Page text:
We all know that candy bowl. The one our coworker put out for the entire office to enjoy. The one that calls our name at 2:30 pm when we need a pick-me-up to get us through the rest of the work day. The one that looks so enticing that we’ll walk to the opposite side of the office to snatch a piece. The one that disappoints us when everything is either full of gluten, or manufactured on a line or in a facility that shares gluten ingredients.
For me, this candy bowl scenario was a reality the first few weeks of going gluten-free. I am fortunate that I work for a company and a team of foodies, so it’s a lot easier to explain my dietary needs to them. (That also resulted in a coworker being happy that he is no longer the one that complicated our team meals by being pescatarian.) However, that still doesn’t fully eliminate the problem of work lunches/dinners, various snacks, group breakfasts, etc. that are commonplace in any company. So how do I manage being on a gluten-free diet at work?
1.) Bring my own. From candy to my own lunch, bringing my own food ensures that I won’t be accidentally “glutened” while at work. While bringing your own lunch is something I endorse, and do on a regular basis from a cost standpoint, it can be a bit repetitive every day. And, if I bring treats, candy, etc. into work that I can eat, I turn into the person who’s feeding the office with a treat/candy bowl at my desk. But, on the plus side, I have easy access to snacks for me to munch on from time to time.
2.) Pick the restaurants. Going out for meals with coworkers is an almost unavoidable part of work life. Whether it is lunch with your boss, a birthday celebration, or meals while traveling, eating out with coworkers can be stressful. I’ve used sites like Find Me Gluten Free to suggest places will have something for me to eat, even if it’s just a salad. That way, it’s a more enjoyable eating experience for everyone.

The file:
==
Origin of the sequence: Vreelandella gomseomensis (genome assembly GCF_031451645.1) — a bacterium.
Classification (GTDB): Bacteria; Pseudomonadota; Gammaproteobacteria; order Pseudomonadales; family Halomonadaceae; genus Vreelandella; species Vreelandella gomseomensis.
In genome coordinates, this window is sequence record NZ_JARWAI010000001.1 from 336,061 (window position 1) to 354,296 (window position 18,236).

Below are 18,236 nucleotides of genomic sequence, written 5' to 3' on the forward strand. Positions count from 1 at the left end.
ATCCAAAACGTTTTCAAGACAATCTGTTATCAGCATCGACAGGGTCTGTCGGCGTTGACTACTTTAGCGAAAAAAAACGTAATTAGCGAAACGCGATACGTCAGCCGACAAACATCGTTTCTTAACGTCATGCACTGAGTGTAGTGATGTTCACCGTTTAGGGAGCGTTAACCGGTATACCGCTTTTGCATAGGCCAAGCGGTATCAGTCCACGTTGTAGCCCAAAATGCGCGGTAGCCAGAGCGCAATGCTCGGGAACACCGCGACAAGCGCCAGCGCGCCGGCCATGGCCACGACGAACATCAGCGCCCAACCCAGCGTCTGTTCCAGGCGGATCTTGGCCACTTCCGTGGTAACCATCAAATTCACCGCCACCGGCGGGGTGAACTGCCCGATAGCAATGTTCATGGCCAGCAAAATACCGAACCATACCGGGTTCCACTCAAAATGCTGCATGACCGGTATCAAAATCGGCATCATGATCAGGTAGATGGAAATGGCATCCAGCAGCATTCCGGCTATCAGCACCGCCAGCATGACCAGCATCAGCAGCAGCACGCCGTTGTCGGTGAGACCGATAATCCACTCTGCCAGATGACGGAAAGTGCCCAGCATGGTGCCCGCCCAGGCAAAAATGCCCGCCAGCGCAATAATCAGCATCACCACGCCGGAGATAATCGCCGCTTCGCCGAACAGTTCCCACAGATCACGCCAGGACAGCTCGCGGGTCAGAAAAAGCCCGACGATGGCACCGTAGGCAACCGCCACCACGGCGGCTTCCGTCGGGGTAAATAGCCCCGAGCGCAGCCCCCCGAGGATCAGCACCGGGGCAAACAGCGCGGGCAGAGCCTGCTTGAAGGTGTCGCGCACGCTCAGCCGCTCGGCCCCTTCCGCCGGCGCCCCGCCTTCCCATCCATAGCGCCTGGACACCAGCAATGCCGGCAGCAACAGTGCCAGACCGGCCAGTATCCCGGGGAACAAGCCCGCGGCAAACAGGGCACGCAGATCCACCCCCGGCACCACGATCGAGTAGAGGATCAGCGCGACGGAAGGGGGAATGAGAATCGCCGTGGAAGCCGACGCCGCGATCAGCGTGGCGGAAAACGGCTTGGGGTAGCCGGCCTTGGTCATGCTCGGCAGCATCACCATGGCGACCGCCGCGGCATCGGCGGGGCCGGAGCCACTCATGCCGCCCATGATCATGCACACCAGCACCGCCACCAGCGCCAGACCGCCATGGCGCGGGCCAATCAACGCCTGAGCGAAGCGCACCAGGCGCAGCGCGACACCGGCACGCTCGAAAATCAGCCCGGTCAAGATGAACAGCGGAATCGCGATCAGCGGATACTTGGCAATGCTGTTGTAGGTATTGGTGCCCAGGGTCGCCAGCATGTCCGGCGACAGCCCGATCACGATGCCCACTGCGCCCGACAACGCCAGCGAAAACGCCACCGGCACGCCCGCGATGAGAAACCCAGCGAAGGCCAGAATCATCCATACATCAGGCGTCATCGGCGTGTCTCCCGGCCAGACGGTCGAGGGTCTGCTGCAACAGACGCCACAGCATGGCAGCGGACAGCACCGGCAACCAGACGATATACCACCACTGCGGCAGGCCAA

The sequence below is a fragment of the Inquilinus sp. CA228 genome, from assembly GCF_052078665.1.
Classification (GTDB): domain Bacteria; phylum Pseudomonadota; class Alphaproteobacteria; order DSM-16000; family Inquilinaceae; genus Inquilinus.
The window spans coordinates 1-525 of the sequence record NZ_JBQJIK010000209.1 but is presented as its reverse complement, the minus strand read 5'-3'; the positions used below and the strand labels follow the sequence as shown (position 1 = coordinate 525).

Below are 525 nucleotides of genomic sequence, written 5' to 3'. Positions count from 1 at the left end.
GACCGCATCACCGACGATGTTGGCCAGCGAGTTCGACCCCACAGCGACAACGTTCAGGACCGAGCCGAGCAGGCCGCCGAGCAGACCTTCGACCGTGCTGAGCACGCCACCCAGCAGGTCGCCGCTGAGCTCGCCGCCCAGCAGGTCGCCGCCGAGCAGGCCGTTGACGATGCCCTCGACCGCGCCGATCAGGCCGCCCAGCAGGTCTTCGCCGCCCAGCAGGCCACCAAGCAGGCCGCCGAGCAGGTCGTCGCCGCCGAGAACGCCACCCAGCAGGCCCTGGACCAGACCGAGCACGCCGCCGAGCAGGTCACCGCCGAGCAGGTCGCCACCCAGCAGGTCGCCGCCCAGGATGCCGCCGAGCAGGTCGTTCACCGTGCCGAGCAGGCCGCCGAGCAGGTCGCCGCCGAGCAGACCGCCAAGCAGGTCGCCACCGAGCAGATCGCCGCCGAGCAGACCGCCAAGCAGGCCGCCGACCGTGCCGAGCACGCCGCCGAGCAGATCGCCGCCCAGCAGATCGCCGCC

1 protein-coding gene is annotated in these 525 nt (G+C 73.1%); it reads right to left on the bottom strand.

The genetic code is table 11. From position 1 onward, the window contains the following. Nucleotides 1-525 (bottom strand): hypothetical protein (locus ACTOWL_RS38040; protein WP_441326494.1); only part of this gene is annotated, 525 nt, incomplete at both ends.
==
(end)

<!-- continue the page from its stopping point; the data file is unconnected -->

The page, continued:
3.) Be an advocate and inform. This is probably the most important thing anyone with Celiac Disease can do, whether at work or in your personal life. Being an advocate for your needs ensures that you’ll be able to eat safely. I’ve mentioned my condition to pretty much everyone at work that has asked me if I want to try some treat or food item that they bring in to share. But, I don’t talk their ear off about all of my stomach issues and what I go through. (My typical line is something similar to: “Thank you, but I’ll pass. I can’t eat gluten, which is found in wheat, rye, barley, and some other grains. It damages my small intestine, so I don’t want to take the risk. Thanks for understanding!”) Also, my administrative assistant schedules my team’s lunch meetings and travel meals, so I’ve let her know about the dangers of cross contamination in restaurants. She’s now asking restaurants if they can provide a safe gluten-free meal for me before she reserves a table for my coworkers and I. She even goes so far as well as confirm with me which bags of candy are safe before buying them for her candy bowl.
These three steps have made eating at work a lot easier and less stressful for me. Hopefully they will help you too. Do you have any other suggestions that aren’t listed here? Let me know below!